Tunable network parameters on Linux
You can tune the following Linux network parameters to resolve some or all of your network issues:
Specifies the maximum TCP receive window size.
Specifies the maximum TCP transmit window size.
Specifies the minimum, default, and maximum TCP receive window size.
Specifies the minimum, default, and maximum TCP transmit window size.
Enables window scaling, as defined in RFC1323.
Enables timestamps, as defined in RFC1323.
Enables select acknowledgments (SACKS).
Disables the caching of metrics on closing connections.
Enables TCP receive buffer auto-tuning. With receive buffer auto-tuning , TCP attempts to set the size of the buffer to
match the size required by the path for full throughput. The resulting size will not be greater than the maximum specified by the net.ipv4.tcp_rmem parameter. This is enabled by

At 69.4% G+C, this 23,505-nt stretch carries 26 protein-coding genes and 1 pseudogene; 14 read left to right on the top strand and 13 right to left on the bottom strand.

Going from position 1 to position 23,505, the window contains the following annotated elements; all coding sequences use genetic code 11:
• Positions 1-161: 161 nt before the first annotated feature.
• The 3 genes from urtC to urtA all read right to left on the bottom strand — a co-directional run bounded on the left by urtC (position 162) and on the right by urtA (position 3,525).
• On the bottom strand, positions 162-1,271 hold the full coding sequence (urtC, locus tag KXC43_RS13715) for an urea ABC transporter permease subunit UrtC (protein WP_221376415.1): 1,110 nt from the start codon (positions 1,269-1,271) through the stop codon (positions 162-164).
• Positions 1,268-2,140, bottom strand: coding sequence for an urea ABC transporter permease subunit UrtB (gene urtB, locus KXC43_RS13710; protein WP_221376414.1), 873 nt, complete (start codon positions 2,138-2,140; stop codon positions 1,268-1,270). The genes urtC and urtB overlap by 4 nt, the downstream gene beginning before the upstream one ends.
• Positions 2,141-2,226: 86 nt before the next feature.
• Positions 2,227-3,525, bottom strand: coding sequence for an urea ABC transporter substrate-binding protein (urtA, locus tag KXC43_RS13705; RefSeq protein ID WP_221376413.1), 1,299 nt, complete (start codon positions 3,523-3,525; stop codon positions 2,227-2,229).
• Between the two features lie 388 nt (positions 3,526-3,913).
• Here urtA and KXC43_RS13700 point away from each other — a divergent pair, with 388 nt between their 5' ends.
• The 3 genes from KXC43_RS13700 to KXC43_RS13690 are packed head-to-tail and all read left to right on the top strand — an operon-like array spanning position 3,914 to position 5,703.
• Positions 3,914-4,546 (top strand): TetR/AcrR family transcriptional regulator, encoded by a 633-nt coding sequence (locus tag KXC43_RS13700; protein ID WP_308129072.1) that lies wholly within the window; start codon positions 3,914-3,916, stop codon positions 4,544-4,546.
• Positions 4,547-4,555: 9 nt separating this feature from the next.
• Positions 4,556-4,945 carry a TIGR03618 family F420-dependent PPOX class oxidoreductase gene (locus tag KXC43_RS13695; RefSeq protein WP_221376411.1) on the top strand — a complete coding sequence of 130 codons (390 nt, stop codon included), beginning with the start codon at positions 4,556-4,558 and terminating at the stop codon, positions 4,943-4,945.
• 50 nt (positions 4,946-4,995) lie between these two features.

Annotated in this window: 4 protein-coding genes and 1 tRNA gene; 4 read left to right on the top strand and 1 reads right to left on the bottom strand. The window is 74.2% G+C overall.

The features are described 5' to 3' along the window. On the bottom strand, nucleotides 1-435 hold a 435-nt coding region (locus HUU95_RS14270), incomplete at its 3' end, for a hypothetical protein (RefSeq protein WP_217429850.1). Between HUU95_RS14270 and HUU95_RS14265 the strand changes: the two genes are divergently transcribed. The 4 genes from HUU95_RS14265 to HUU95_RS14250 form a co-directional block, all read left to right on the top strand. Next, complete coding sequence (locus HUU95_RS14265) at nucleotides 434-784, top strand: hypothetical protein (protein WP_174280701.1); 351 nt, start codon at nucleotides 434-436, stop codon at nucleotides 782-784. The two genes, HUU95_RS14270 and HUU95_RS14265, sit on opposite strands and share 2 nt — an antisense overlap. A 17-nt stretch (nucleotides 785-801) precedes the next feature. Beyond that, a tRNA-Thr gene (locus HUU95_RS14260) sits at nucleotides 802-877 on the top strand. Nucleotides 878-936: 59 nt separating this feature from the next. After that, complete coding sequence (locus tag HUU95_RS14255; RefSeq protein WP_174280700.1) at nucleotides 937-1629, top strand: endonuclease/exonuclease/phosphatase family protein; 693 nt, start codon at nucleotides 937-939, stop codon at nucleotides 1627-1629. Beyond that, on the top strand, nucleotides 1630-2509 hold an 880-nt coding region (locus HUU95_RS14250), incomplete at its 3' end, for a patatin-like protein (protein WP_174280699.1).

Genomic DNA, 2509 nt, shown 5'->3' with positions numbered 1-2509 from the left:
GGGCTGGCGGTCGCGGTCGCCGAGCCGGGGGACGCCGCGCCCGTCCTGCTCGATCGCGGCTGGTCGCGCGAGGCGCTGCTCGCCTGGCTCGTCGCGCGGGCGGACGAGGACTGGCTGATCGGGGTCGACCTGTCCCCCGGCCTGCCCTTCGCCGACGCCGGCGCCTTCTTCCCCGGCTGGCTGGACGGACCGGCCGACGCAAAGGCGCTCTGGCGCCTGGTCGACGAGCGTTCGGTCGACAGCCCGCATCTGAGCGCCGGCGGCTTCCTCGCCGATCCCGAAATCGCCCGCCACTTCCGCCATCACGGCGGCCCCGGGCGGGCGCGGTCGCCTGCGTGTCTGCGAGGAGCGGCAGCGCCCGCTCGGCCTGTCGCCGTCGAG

Specifies the maximum number of packets that can be queued on the input side. This queue is used when the interface receives packets faster than kernel can process them. The default value is 1000.
Specifies the maximum number of remembered connection requests that have not received an acknowledgment from connecting client.
The default value is 1024 for systems with more than 128 MB of memory,
and 128 for low memory machines. If server becomes overloaded with requests,
then increase this number.
Ethernet interface txqueuelen
Specifies the length of the Ethernet interface transmit queue.
You can tune these parameters by using the sysctl command.
sysctl(8) manual page.
See Tuning the operating system network parameters